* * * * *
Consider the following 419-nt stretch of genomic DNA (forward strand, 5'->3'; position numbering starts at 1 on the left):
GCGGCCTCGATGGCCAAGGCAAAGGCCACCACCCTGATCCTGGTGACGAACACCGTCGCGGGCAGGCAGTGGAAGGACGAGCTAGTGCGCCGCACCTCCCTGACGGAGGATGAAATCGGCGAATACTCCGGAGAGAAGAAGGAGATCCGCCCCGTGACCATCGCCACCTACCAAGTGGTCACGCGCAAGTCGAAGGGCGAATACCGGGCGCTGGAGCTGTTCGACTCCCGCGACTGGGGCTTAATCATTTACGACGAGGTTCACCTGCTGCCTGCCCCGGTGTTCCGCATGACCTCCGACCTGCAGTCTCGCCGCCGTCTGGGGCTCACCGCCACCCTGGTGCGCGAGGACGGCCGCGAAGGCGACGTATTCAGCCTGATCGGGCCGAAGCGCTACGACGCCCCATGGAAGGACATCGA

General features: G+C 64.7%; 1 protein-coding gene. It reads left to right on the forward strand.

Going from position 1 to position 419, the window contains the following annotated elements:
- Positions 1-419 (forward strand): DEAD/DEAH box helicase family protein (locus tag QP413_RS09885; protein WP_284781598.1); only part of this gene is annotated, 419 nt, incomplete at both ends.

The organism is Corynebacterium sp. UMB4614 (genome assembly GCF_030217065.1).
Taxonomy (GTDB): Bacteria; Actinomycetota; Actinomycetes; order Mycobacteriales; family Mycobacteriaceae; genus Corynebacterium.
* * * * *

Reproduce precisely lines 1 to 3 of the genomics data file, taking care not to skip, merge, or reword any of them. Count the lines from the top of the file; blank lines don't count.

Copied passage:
Consider the following 419-nt stretch of genomic DNA (forward strand, 5'->3'; position numbering starts at 1 on the left):
GCGGCCTCGATGGCCAAGGCAAAGGCCACCACCCTGATCCTGGTGACGAACACCGTCGCGGGCAGGCAGTGGAAGGACGAGCTAGTGCGCCGCACCTCCCTGACGGAGGATGAAATCGGCGAATACTCCGGAGAGAAGAAGGAGATCCGCCCCGTGACCATCGCCACCTACCAAGTGGTCACGCGCAAGTCGAAGGGCGAATACCGGGCGCTGGAGCTGTTCGACTCCCGCGACTGGGGCTTAATCATTTACGACGAGGTTCACCTGCTGCCTGCCCCGGTGTTCCGCATGACCTCCGACCTGCAGTCTCGCCGCCGTCTGGGGCTCACCGCCACCCTGGTGCGCGAGGACGGCCGCGAAGGCGACGTATTCAGCCTGATCGGGCCGAAGCGCTACGACGCCCCATGGAAGGACATCGA

General features: G+C 64.7%; 1 protein-coding gene. It reads left to right on the forward strand.